Let’s talk about how to stop verbally abusing your body. As you know from my fitness/body-love worksheets, it’s so important to love your body and to meet your needs without focusing on your weight.
How many times have you looked in the mirror and said or thought something terrible about yourself?
Called yourself fat, ugly, unattractive or something along those lines? Disparaged and insulted your lumps and jiggles or the places that just aren’t filled in the way you’d like? Closed your eyes and wished that some magical genie would appear in the bathroom and move all of your fat to the right places, or make it disappear altogether?
We’ve all been there. We have days when we look in the mirror and we don’t like what we see. When the dressing room mirror becomes the enemy. When our bodies become the enemy. Ten years ago, that was my life.
Every day was a hate-my-body day.
I never thought anything good about it. I’d berate myself into eating healthy, which usually meant I’d eat well for a few days and then end up binge eating. All of those times that I wanted to exercise but couldn’t muster up the energy? That was because I was fat and lazy. The reason my boyfriend decided to cheat on me? All this body’s fault. Nothing ever looked good on me so I stopped caring what I wore for the sake of my sanity. Every daydream I had was about fixing my body.
My hatred of my body started to really control my life.
You don’t think of it like that when you’re in. You don’t see the domino effect that those little insults have on the way you see yourself. I binged on food, a lot. Emotional eating was my thing and sometimes it was extreme. I ignored the guilt. A lot of my self-worth was tied up in my body. It made me feel like no one would ever want me. Which meant that I chose bad relationships or sought attention, any attention, from people that I shouldn’t have.
When your mind is so focused on things like that, when you’re stuck in that daily thought process of your eating habits are crap, you look like crap, you can’t find the motivation to do crap, what room does your mind have to spend on things that actually matter?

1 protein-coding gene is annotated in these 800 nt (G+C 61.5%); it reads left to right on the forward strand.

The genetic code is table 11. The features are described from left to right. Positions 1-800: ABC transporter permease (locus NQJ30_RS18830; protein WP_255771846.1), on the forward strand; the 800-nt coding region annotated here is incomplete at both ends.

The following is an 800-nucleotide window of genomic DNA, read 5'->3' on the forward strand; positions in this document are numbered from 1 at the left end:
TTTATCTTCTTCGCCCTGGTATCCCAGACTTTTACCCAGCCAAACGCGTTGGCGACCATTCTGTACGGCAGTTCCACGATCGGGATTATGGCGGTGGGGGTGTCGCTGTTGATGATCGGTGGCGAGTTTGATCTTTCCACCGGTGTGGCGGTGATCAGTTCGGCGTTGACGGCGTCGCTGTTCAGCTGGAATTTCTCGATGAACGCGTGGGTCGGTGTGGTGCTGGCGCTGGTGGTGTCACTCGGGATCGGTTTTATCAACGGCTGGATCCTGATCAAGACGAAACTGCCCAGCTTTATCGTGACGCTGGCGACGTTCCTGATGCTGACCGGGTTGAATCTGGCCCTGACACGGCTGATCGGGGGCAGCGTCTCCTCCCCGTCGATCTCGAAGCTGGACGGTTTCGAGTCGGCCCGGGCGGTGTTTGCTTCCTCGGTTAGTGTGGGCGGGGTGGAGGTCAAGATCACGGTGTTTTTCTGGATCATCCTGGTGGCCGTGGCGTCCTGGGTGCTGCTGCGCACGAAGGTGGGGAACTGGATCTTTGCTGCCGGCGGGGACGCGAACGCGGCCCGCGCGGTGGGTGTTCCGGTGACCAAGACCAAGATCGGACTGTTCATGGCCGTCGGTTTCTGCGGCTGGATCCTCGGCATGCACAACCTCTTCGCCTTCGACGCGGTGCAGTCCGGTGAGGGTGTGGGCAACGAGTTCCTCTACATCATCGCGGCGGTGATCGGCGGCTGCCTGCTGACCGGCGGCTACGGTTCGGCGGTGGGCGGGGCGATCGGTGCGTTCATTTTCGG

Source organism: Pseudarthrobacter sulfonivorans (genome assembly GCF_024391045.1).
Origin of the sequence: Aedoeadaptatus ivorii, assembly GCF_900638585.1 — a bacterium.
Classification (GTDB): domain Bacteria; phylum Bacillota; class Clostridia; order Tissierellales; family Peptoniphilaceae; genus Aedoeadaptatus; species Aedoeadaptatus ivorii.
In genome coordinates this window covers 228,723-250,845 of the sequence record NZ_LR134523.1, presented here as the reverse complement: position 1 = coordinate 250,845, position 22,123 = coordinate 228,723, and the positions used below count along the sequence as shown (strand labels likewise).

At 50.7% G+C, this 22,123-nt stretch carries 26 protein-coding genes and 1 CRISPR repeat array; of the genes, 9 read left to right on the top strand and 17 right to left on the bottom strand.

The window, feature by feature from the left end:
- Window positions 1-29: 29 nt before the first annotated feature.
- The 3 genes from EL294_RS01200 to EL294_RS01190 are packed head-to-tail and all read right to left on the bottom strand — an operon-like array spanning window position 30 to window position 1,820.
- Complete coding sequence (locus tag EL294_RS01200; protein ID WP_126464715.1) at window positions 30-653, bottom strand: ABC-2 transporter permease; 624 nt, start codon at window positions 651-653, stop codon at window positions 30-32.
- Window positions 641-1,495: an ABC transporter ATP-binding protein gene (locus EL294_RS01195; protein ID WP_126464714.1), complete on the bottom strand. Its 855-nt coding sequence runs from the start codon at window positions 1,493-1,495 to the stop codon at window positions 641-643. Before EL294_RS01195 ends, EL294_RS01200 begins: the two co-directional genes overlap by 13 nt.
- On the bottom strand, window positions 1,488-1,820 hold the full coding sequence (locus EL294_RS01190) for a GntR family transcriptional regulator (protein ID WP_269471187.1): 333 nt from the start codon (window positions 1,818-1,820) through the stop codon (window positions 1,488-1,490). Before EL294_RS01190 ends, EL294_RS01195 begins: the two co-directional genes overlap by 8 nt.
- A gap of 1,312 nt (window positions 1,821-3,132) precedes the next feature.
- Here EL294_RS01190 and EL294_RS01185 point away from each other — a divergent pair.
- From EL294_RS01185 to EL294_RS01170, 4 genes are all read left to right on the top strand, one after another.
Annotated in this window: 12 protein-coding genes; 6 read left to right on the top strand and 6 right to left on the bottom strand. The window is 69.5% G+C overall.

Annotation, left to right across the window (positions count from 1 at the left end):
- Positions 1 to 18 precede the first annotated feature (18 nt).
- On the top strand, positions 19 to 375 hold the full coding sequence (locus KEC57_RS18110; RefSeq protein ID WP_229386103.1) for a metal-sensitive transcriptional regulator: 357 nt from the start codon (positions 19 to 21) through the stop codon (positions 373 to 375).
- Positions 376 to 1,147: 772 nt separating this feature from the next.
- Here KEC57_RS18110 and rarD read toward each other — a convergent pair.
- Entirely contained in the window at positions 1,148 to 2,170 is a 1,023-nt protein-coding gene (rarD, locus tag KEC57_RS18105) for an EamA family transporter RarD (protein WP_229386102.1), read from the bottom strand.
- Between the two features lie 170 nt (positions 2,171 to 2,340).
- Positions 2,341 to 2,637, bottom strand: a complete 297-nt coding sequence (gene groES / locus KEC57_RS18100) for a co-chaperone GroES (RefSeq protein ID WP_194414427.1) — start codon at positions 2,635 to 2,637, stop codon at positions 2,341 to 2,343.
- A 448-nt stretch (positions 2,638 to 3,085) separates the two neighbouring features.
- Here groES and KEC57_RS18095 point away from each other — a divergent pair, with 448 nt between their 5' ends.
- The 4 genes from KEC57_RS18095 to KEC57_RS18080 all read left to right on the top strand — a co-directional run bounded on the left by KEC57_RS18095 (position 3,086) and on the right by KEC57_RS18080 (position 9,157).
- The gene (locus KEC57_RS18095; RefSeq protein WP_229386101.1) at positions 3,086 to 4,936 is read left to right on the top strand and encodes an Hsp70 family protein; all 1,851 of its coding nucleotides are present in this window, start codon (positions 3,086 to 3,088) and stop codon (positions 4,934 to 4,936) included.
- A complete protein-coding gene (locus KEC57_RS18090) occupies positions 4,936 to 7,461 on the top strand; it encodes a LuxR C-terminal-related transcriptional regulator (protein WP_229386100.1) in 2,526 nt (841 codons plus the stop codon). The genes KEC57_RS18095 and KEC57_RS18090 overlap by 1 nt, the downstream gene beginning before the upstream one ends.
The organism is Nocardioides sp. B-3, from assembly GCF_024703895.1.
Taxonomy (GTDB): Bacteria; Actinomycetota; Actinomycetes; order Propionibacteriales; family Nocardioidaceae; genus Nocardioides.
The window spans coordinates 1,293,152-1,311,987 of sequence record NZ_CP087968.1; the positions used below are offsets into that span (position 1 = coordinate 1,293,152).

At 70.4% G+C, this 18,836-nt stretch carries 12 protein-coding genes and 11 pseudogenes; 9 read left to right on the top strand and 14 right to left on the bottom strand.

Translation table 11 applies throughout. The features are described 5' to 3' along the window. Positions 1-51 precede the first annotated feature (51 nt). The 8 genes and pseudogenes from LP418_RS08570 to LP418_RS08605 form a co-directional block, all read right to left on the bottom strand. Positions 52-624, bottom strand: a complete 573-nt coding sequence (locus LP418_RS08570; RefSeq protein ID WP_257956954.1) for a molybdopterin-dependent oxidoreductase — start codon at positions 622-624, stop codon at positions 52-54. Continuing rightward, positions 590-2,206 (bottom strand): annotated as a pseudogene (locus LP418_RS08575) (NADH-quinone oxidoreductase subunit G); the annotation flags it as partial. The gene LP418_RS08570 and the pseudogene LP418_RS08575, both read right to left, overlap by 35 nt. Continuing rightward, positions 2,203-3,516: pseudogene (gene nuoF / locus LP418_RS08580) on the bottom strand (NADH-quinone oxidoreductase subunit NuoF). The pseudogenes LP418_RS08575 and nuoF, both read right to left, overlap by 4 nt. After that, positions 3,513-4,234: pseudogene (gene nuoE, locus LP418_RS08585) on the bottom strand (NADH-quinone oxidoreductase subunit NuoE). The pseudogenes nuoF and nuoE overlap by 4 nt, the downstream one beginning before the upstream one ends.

There came a time when I realized that my thoughts were abusive.
That constant tearing myself down over and over and over again to the point that I thought it was okay, wasn’t okay.
Here’s what changed. I started to love myself. Loving my inner-self bled over into loving my outer self.
That sounds so simple, but it wasn’t simple and it’s not simple.
I had to face some really difficult truths about my worth as a person. I had to appraise myself and sit with what I found there. It took time to process, to dig around in my inner crap and find the good parts of who I was, so buried under insecurities and self-loathing. It was hard, but I did it. And then I clung to those little things that I loved about myself and I built on them.
I realized that I wasn’t treating my body well. And it has nothing to do with weight, it really doesn’t. It had everything to do with that voice that tore me down every time I looked in the mirror.
So I changed it and it changed me. There were fewer reasons to binge on food, there were fewer reasons to berate myself for not going outside and moving. It happened slowly and softly. Figuring myself out provided me with a ton of options to soothe myself when I was upset, and some of them were even physical activity. Win.
I continued to battle that voice.
I read books like The Body Sacred and Eat Mangoes Naked and they helped even more to shift my perspective. There were times when I still heard that voice in my head but it didn’t ruin my day anymore. If I looked in the mirror and felt “fat” I allowed myself to just move on or better yet, I’d say something nice about my body and redirect that thought to something positive.
All of my work on myself, each time I thought something negative and then turned it around, it’s paid off. Changing those negative thoughts is no longer a manual recalibration, but an automatic one. Turning that criticism or insult into something positive now happens naturally without having to mentally remind myself to do it. It’s pretty amazing.
If positive self-talk is something that you struggle with, then I tell you to keep at it.
Each time you change your thoughts around, you are creating a bridge in your mind, you are connecting the truth to those lies that you tell yourself.
You are making a positive change, and eventually, it’s going to stick.